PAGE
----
the country received one million vaccine doses from Johnson & Johnson, financed by the US government.

While there is already talk of a third booster vaccination in the U.S. and Europe, the vaccination campaign in Tanzania is just getting underway. Dr. Gingo doesn’t see this global disparity as a problem. “The problem is more that less educated Tanzanians are skeptical about vaccination. If only a few Africans get vaccinated, Africa could become the continent where the virus survives. And from where the virus travels around the globe in new, highly contagious variants.”

15. / 16. März 2020

Erster bestätigter COVID-19-Fall in Tansania (unterschiedliche Angaben)

6. April 2020

22 bestätigte Infektionen (nach WHO). Davon war eine Person verstorben. Laut der Website Worldometers gab es zwei genesene Patienten.

29. April 2020

Schliessung des einzigen Testlabors des Landes. Leitende Virologin des Landes wird entlassen.

7. Mai 2020

509 bestätigte Fälle, davon 21 Tote und 183 Genesene. Seither wurden keine weiteren Infektionen, Tote und Genesene mehr gemeldet.

8. Juni 2020

Präsident Magufuli erklärt das Land für frei von COVID-19. Nach seinen Angaben sei dies Gott zu verdanken.

1. Februar 2021

Die tansanische Gesundheitsministerin erklärt, dass die Regierung nicht die Absicht habe, COVID-19-Impfungen in Tansania durchzuführen. Meldungen von COVID-19-Fällen beispielsweise aus Schulen werden als ‹Falschmeldungen› wenig später wieder zurückgezogen. Im Land finden danach nur wenige Tests statt und das Thema wird von offiziellen Stellen totgeschwiegen.

5. Februar 2021

Vertreter des Gesundheitsministeriums empfehlen das Tragen von Atemschutzmasken, um sich vor ‹Atemwegserkrankungen, einschliesslich Tuberkulose› zu schützen.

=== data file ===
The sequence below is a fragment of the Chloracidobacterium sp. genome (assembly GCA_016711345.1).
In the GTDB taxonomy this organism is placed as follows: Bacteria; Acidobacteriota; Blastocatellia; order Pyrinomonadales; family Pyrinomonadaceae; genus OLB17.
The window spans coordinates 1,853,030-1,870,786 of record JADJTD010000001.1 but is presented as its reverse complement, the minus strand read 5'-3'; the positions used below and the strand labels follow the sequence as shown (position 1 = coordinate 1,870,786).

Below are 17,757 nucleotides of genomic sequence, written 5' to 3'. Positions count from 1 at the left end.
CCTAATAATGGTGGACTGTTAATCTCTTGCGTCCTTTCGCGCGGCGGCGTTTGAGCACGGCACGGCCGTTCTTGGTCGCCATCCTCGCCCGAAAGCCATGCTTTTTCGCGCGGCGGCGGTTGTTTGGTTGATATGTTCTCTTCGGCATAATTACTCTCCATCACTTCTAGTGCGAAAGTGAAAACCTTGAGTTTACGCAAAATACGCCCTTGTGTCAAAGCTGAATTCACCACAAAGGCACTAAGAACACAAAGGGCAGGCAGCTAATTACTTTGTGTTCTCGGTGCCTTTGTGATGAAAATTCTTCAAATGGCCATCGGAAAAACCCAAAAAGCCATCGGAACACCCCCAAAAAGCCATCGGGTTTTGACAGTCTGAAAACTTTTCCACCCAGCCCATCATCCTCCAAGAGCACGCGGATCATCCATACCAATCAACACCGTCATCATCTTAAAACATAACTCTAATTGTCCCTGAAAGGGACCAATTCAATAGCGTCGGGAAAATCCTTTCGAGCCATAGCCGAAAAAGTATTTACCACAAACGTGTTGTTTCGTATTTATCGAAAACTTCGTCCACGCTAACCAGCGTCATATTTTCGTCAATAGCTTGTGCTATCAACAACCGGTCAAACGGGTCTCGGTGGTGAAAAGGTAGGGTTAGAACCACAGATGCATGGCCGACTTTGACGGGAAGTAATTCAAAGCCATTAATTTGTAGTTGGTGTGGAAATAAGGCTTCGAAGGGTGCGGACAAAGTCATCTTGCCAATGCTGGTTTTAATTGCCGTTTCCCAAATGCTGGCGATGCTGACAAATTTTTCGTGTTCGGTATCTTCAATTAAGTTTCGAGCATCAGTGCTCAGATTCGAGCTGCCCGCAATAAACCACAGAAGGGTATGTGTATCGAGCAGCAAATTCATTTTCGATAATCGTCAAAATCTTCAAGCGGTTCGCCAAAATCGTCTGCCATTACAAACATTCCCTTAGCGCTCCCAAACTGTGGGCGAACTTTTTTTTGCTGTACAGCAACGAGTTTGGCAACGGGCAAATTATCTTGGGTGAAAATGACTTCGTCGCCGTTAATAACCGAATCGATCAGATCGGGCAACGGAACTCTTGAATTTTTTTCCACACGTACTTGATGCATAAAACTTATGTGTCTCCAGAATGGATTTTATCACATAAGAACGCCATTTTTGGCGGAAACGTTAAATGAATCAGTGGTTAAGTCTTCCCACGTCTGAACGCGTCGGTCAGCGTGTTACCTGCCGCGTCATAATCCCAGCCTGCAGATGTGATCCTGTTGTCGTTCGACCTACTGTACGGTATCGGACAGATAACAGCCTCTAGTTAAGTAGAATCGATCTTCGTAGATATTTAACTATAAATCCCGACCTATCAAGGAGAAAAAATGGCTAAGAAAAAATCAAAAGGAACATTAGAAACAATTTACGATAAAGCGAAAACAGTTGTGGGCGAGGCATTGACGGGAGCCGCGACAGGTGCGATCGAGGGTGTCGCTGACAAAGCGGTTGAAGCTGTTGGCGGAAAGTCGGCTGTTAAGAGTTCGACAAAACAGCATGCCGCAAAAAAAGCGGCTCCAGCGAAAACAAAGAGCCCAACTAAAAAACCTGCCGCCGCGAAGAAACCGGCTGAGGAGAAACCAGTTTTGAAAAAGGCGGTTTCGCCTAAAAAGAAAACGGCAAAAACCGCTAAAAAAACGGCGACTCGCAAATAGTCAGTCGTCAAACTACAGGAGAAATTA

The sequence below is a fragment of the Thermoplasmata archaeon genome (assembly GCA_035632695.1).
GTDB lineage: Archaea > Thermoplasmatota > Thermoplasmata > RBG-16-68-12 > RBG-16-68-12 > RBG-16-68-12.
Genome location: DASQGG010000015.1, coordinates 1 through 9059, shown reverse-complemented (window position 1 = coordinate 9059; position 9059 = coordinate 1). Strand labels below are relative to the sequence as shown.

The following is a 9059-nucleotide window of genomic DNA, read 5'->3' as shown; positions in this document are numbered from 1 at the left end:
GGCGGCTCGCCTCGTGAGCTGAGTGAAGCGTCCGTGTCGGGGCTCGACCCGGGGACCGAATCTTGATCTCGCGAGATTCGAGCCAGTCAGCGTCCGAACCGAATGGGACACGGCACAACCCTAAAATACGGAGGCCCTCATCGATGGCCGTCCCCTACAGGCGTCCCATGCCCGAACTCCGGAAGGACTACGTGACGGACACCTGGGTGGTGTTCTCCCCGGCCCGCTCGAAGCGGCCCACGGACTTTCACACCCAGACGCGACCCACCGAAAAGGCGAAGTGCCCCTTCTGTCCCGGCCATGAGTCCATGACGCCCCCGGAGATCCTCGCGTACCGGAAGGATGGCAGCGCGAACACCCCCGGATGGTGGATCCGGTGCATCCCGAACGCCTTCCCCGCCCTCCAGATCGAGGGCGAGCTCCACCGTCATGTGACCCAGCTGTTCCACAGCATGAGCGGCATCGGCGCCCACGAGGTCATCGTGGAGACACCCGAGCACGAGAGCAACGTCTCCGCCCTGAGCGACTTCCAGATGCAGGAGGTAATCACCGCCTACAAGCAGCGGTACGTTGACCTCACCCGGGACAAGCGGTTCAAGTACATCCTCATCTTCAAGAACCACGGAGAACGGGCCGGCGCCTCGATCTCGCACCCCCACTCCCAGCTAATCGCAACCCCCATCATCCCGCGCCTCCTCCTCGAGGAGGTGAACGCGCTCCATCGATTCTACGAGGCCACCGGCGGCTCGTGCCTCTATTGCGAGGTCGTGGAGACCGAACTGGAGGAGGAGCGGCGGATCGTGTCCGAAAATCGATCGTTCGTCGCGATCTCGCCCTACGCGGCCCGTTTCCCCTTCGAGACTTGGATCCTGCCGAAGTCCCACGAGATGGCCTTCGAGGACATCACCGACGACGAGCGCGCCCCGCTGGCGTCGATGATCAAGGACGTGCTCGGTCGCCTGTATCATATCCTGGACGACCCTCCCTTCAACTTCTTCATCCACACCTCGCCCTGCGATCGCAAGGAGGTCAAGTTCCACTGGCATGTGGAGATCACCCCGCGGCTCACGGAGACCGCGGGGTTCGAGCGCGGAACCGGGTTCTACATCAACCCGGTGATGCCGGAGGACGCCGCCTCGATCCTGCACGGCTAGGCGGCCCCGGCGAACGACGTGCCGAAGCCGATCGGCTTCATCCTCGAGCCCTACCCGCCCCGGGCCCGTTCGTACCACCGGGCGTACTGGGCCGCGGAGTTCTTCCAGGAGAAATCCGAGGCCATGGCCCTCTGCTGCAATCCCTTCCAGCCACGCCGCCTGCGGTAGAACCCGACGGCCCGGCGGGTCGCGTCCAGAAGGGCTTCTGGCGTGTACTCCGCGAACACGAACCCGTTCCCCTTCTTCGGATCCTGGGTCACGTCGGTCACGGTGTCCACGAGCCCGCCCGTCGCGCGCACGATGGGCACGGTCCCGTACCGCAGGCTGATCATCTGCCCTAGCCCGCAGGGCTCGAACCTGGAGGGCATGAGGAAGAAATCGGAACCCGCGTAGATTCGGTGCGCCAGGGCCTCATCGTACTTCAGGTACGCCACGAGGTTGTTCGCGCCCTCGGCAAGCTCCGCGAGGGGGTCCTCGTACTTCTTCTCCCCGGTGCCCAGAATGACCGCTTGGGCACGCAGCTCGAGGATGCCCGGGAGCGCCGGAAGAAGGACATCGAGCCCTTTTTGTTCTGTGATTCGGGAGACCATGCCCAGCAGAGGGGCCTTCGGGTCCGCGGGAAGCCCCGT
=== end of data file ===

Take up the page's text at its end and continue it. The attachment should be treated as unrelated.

17. März 2021

Präsident John Magufuli erliegt einer Krankheit. Offiziell wird als Todesursache eine Herzerkrankung angegeben, es kursieren Gerüchte, dass der Präsident selbst an COVID-19 verstorben sei.

19. März 2021

Nach dem Tod von Präsident Magufuli übernimmt die bisherige Vizepräsidentin Samia Suluhu Hassan das Präsidentenamt. Eine vorsichtige Wende in der COVID-19-Politik folgt. Die Präsidentin gibt zu, dass das Virus in Tansania zirkuliert und ruft die Bevölkerung zu Präventionsmassnahmen (Händewaschen, Masken, soziale Distanzierung) auf.

Tansania bewirbt sich offiziell um Aufnahme in das COVAX-Programm und die Regierung kündigt an, künftig Coronavirus-Fallzahlen zu veröffentlichen, was allerdings bis zum Juli 2021 nicht geschieht.

27. Juli 2021

Die Präsidentin lässt sich öffentlich und medienwirksam gegen das Coronavirus impfen. Bis hierhin hat das 58-Millionen-Einwohner-Land Tansania im Rahmen des COVAX-Programms eine Million Impfdosen des Johnson & Johnson-Impfstoffs Ad26.COV2.S über das COVAX-Programm erhalten.

Ende Juli 2021

Die von der WHO veröffentlichten Fallzahlen zeigen einen sprunghaften starken Anstieg der Infektionen.